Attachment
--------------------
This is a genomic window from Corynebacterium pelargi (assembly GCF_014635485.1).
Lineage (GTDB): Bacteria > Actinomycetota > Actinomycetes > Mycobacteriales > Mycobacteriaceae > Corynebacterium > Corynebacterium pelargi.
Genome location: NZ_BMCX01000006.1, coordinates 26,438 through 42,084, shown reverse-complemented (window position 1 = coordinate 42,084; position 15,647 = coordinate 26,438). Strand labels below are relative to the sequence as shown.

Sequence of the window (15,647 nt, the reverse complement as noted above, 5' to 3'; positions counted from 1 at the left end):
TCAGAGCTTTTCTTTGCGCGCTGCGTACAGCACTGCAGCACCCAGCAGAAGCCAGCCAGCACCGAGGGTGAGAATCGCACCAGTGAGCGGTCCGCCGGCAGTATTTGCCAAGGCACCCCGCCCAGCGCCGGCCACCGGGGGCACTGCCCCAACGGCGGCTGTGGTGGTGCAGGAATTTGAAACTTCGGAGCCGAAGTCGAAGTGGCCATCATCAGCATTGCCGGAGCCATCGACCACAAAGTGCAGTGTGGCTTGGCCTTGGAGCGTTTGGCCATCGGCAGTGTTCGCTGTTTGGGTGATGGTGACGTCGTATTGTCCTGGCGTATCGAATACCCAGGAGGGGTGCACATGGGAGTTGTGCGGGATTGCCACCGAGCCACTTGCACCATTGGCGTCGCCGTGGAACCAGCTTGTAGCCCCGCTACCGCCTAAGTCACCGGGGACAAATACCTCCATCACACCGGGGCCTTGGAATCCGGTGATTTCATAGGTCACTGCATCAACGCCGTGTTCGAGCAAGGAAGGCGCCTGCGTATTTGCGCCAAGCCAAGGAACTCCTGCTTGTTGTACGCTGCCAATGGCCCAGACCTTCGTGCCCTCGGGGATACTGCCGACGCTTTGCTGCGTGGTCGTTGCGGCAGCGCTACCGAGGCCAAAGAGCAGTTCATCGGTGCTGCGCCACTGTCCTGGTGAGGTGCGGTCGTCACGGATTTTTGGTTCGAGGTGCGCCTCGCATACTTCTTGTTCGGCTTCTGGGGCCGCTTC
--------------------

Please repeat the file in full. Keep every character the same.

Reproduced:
This is a genomic window from Corynebacterium pelargi (assembly GCF_014635485.1).
Lineage (GTDB): Bacteria > Actinomycetota > Actinomycetes > Mycobacteriales > Mycobacteriaceae > Corynebacterium > Corynebacterium pelargi.
Genome location: NZ_BMCX01000006.1, coordinates 26,438 through 42,084, shown reverse-complemented (window position 1 = coordinate 42,084; position 15,647 = coordinate 26,438). Strand labels below are relative to the sequence as shown.

Sequence of the window (15,647 nt, the reverse complement as noted above, 5' to 3'; positions counted from 1 at the left end):
TCAGAGCTTTTCTTTGCGCGCTGCGTACAGCACTGCAGCACCCAGCAGAAGCCAGCCAGCACCGAGGGTGAGAATCGCACCAGTGAGCGGTCCGCCGGCAGTATTTGCCAAGGCACCCCGCCCAGCGCCGGCCACCGGGGGCACTGCCCCAACGGCGGCTGTGGTGGTGCAGGAATTTGAAACTTCGGAGCCGAAGTCGAAGTGGCCATCATCAGCATTGCCGGAGCCATCGACCACAAAGTGCAGTGTGGCTTGGCCTTGGAGCGTTTGGCCATCGGCAGTGTTCGCTGTTTGGGTGATGGTGACGTCGTATTGTCCTGGCGTATCGAATACCCAGGAGGGGTGCACATGGGAGTTGTGCGGGATTGCCACCGAGCCACTTGCACCATTGGCGTCGCCGTGGAACCAGCTTGTAGCCCCGCTACCGCCTAAGTCACCGGGGACAAATACCTCCATCACACCGGGGCCTTGGAATCCGGTGATTTCATAGGTCACTGCATCAACGCCGTGTTCGAGCAAGGAAGGCGCCTGCGTATTTGCGCCAAGCCAAGGAACTCCTGCTTGTTGTACGCTGCCAATGGCCCAGACCTTCGTGCCCTCGGGGATACTGCCGACGCTTTGCTGCGTGGTCGTTGCGGCAGCGCTACCGAGGCCAAAGAGCAGTTCATCGGTGCTGCGCCACTGTCCTGGTGAGGTGCGGTCGTCACGGATTTTTGGTTCGAGGTGCGCCTCGCATACTTCTTGTTCGGCTTCTGGGGCCGCTTC